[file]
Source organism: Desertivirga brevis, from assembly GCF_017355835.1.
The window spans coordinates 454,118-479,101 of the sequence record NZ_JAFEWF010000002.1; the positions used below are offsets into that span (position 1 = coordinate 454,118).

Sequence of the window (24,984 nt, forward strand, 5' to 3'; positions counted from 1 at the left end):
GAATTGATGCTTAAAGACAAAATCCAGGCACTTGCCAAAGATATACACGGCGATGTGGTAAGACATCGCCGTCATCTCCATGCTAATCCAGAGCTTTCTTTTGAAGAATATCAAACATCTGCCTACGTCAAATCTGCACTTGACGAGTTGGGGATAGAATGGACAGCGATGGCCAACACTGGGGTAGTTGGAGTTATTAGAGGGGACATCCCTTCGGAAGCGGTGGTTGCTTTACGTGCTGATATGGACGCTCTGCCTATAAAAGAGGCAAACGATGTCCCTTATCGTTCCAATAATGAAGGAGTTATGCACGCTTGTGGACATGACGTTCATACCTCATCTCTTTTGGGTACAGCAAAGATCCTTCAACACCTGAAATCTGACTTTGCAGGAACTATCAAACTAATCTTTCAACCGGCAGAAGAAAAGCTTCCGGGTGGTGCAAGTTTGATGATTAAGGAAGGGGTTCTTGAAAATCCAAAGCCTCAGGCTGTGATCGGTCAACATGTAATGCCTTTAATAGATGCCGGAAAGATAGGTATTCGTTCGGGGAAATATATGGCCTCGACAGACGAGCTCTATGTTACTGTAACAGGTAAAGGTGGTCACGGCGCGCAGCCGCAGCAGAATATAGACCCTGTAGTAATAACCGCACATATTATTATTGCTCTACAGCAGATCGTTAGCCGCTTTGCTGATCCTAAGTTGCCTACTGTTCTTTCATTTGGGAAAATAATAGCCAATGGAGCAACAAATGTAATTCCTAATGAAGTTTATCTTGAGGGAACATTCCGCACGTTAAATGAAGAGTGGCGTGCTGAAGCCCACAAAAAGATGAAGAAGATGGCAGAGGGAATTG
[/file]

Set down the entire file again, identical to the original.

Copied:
Source organism: Desertivirga brevis, from assembly GCF_017355835.1.
The window spans coordinates 454,118-479,101 of the sequence record NZ_JAFEWF010000002.1; the positions used below are offsets into that span (position 1 = coordinate 454,118).

Sequence of the window (24,984 nt, forward strand, 5' to 3'; positions counted from 1 at the left end):
GAATTGATGCTTAAAGACAAAATCCAGGCACTTGCCAAAGATATACACGGCGATGTGGTAAGACATCGCCGTCATCTCCATGCTAATCCAGAGCTTTCTTTTGAAGAATATCAAACATCTGCCTACGTCAAATCTGCACTTGACGAGTTGGGGATAGAATGGACAGCGATGGCCAACACTGGGGTAGTTGGAGTTATTAGAGGGGACATCCCTTCGGAAGCGGTGGTTGCTTTACGTGCTGATATGGACGCTCTGCCTATAAAAGAGGCAAACGATGTCCCTTATCGTTCCAATAATGAAGGAGTTATGCACGCTTGTGGACATGACGTTCATACCTCATCTCTTTTGGGTACAGCAAAGATCCTTCAACACCTGAAATCTGACTTTGCAGGAACTATCAAACTAATCTTTCAACCGGCAGAAGAAAAGCTTCCGGGTGGTGCAAGTTTGATGATTAAGGAAGGGGTTCTTGAAAATCCAAAGCCTCAGGCTGTGATCGGTCAACATGTAATGCCTTTAATAGATGCCGGAAAGATAGGTATTCGTTCGGGGAAATATATGGCCTCGACAGACGAGCTCTATGTTACTGTAACAGGTAAAGGTGGTCACGGCGCGCAGCCGCAGCAGAATATAGACCCTGTAGTAATAACCGCACATATTATTATTGCTCTACAGCAGATCGTTAGCCGCTTTGCTGATCCTAAGTTGCCTACTGTTCTTTCATTTGGGAAAATAATAGCCAATGGAGCAACAAATGTAATTCCTAATGAAGTTTATCTTGAGGGAACATTCCGCACGTTAAATGAAGAGTGGCGTGCTGAAGCCCACAAAAAGATGAAGAAGATGGCAGAGGGAATTG